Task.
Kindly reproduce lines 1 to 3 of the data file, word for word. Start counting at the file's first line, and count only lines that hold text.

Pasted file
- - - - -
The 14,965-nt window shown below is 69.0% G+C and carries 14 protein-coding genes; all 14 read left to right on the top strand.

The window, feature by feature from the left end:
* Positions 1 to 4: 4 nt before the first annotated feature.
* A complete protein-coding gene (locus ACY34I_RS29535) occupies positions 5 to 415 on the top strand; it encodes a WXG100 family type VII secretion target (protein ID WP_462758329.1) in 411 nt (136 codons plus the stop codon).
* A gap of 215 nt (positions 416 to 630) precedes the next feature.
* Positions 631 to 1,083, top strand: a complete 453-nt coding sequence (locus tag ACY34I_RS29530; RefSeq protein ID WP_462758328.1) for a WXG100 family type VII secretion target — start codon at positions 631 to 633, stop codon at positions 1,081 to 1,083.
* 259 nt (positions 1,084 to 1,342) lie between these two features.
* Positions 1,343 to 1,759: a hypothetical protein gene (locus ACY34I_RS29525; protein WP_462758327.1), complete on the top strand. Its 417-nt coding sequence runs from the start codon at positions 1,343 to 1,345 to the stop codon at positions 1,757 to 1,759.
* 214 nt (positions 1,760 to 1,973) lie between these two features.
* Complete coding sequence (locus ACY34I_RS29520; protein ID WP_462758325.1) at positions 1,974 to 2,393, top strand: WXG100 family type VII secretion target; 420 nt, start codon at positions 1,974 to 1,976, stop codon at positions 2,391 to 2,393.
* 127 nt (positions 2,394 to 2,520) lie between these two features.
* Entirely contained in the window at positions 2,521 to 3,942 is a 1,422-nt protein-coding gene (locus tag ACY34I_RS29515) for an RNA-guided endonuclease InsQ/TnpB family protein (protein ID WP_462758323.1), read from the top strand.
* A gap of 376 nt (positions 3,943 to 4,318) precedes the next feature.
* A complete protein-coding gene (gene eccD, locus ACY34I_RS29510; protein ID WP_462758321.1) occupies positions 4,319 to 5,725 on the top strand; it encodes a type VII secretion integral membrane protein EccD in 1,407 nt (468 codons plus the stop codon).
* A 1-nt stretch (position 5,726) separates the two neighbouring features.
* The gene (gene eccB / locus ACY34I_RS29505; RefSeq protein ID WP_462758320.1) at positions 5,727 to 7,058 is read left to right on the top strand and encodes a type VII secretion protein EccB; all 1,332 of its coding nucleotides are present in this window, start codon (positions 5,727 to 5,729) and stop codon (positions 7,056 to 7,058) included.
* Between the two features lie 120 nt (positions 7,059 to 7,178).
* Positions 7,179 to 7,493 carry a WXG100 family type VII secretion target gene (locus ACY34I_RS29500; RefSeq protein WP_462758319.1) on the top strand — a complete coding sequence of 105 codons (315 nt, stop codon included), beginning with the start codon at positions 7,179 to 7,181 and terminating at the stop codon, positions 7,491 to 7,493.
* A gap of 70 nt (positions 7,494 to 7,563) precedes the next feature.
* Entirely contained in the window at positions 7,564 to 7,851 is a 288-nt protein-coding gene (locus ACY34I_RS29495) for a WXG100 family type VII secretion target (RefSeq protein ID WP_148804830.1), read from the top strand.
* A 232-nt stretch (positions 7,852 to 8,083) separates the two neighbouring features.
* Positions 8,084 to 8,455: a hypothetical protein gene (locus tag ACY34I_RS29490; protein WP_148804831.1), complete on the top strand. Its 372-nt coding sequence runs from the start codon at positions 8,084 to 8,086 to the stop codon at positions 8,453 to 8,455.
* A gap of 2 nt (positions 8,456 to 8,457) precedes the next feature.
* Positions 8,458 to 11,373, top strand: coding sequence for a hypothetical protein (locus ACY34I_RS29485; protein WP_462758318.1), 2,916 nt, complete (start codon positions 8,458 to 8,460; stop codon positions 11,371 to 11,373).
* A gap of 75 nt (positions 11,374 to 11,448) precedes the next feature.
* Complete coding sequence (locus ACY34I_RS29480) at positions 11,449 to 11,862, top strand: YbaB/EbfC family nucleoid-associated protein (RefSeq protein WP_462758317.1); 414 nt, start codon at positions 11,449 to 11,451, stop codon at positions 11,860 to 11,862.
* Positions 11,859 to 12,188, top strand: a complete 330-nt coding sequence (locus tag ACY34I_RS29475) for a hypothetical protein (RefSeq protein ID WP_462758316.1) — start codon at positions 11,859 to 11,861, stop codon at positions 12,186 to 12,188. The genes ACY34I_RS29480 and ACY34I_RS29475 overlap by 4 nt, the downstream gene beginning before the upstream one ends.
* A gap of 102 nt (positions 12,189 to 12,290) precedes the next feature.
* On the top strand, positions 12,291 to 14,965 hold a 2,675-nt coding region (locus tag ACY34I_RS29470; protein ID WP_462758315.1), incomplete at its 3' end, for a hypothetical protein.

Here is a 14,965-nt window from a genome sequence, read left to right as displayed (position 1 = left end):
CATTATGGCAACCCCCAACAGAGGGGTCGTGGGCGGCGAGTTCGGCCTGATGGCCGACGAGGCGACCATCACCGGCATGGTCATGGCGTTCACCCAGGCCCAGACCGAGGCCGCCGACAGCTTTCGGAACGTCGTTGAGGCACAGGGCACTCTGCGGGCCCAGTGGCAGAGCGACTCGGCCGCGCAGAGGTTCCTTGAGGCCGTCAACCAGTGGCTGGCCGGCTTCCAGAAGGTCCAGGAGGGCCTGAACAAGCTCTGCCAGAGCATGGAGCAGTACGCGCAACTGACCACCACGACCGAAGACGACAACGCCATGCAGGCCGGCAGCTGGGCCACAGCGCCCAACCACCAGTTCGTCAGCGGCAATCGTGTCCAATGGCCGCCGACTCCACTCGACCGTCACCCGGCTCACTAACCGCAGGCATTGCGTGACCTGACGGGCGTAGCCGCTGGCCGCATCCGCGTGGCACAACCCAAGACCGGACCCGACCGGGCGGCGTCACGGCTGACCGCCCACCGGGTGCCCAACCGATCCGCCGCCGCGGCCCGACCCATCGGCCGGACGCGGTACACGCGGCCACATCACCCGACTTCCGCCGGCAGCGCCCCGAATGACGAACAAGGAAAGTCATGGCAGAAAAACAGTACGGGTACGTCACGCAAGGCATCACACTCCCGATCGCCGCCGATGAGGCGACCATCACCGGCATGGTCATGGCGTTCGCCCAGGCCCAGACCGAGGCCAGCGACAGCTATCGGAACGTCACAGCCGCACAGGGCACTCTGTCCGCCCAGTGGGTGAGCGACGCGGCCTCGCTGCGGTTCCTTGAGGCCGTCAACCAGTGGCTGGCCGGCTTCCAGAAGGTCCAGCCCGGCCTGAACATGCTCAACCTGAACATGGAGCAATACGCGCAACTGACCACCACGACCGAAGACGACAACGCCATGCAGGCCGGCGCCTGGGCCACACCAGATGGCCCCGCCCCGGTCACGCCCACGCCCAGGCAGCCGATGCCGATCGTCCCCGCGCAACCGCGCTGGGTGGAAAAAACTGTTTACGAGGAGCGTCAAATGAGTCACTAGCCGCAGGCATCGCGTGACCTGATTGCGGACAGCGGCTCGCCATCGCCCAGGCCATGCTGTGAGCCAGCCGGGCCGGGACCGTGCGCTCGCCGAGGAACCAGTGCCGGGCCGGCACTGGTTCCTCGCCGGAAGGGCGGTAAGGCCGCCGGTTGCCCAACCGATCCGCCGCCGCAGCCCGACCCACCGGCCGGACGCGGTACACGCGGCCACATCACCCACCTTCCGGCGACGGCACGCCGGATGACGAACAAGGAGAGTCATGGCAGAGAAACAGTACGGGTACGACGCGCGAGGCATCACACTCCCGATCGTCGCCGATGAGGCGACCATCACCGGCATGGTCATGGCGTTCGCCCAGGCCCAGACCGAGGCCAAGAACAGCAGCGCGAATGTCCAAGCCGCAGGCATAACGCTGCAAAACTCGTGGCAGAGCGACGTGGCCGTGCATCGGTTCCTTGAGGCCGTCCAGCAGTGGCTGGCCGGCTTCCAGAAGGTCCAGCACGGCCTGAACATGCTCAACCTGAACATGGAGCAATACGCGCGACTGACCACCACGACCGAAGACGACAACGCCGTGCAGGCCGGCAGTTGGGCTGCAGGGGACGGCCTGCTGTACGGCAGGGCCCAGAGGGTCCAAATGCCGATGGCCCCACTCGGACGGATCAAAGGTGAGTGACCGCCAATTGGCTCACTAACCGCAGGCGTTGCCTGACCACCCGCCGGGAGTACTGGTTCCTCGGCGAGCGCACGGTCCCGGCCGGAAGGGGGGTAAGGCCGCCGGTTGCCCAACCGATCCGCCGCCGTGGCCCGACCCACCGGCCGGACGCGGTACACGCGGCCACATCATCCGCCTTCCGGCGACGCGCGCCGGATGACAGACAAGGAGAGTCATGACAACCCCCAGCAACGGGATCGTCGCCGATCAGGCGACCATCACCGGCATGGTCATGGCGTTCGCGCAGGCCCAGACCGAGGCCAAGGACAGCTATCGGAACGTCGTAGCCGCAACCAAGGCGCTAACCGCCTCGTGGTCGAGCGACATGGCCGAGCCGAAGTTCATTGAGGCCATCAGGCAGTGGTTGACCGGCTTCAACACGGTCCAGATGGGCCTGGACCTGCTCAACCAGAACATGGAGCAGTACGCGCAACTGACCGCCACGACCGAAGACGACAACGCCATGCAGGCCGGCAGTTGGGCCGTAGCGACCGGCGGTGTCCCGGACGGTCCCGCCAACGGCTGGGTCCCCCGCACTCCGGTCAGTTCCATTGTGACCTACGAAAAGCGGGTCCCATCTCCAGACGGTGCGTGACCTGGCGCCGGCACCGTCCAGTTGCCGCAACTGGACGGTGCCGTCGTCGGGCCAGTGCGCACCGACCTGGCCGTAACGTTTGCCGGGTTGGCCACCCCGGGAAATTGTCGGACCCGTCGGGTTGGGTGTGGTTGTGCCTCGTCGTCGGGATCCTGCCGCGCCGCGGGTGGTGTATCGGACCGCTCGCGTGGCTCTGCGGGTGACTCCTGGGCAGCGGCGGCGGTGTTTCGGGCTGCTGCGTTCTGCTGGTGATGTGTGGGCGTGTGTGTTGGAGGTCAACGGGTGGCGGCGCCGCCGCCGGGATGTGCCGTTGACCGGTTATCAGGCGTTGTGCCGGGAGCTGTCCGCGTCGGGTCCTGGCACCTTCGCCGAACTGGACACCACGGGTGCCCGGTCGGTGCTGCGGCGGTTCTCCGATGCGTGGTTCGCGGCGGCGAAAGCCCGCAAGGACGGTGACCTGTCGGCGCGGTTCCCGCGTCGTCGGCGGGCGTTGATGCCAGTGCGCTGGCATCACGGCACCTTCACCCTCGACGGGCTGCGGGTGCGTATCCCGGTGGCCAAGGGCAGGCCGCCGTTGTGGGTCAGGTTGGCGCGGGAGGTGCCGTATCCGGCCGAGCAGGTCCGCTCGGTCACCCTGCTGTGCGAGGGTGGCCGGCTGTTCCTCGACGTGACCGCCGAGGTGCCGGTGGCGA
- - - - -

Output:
The 14,965-nt window shown below is 69.0% G+C and carries 14 protein-coding genes; all 14 read left to right on the top strand.

The window, feature by feature from the left end:
* Positions 1 to 4: 4 nt before the first annotated feature.